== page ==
Gender equality is not only a fundamental human right, but the necessary basis for a peaceful, prosperous and sustainable world. Unfortunately, at present, 1 in 5 women and girls between the ages of 15 and 49 claimed to have experienced physical or sexual violence, or both, in the hands of their partner in the 12 months prior to being asked about this issue. In addition, 49 countries do not have laws that protect women from domestic violence. Asimimso, while progress has been made in protecting women and girls from harmful practices such as child marriage and female genital mutilation (FGM), which has declined by 30 in the last decade, much work remains to be done to end these practices.”
From La Despensa de La Siberia we work on equal treatment and opportunities between men and women, not making any kind of discrimination (neither positive nor negative) among the artisans with which we work. Likewise, the process of selecting new additions will be based on a decision that uniquely and exclusively values the quality of the product, regardless of the genre of the craftsman who makes them.
The United Nations’ description of this goal is: “Impurity-free and accessible water to all is an essential part of the world we want to live in. There’s enough fresh water on the planet to achieve this dream. However, water distribution is currently not adequate and by 2050 at least 25 of the world’s population is expected to live in a country affected by chronic and repeated freshwater shortages. Drought affects some of the world’s poorest countries, increasing hunger and malnutrition.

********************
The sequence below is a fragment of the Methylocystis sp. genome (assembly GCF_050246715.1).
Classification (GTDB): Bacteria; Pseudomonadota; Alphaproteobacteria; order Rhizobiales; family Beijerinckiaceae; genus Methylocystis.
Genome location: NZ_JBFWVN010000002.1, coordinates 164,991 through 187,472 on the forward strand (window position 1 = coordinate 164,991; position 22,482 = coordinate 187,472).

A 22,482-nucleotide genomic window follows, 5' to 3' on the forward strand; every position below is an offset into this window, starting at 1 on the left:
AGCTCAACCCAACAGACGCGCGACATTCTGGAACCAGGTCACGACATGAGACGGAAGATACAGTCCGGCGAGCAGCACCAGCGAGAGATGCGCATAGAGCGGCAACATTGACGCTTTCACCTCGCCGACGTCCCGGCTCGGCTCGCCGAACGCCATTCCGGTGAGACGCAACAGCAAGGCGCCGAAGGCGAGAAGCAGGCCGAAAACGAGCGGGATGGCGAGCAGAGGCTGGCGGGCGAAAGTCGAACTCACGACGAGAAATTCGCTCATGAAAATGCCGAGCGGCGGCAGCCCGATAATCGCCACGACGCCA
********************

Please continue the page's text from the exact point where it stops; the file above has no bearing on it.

This scarcity of water resources, coupled with poor water quality and inadequate sanitation, has an impact on food security, livelihoods and the opportunity for education for poor families around the world. Fortunately, some progress has been made over the past decade and more than 90 of the world’s population has access to improved drinking water sources.”
In La Despensa de La Siberia we are aware of the need to provide safe water and sanitation to 100 of global probation, while advocating the need not to pollute existing and accessible water resources to the population, and in particular the defence of resources water from the region of La Siberia, which abound so much in it. Siberia is the Spanish region with the most kilometers of coast of Spain, with a sweet coast, since it takes on its territory five reservoirs, three belonging to the course of the Guadina River and two in the zújar River (a tributary of Guadiana).
That’s why we’ll promote La Despensa de La Siberia the rational use of water resources, especially among the artisans with which we collaborate, for which we will provide advice for the reduction of water consumption in their processes, as well as for the minimisation of the generation of waste that they could hinder water treatment processes.
Energy is critical to almost every major challenge and opportunity facing the world today. Whether it’s for employment, security, climate change, food production or to increase incomes. Universal access to energy is essential.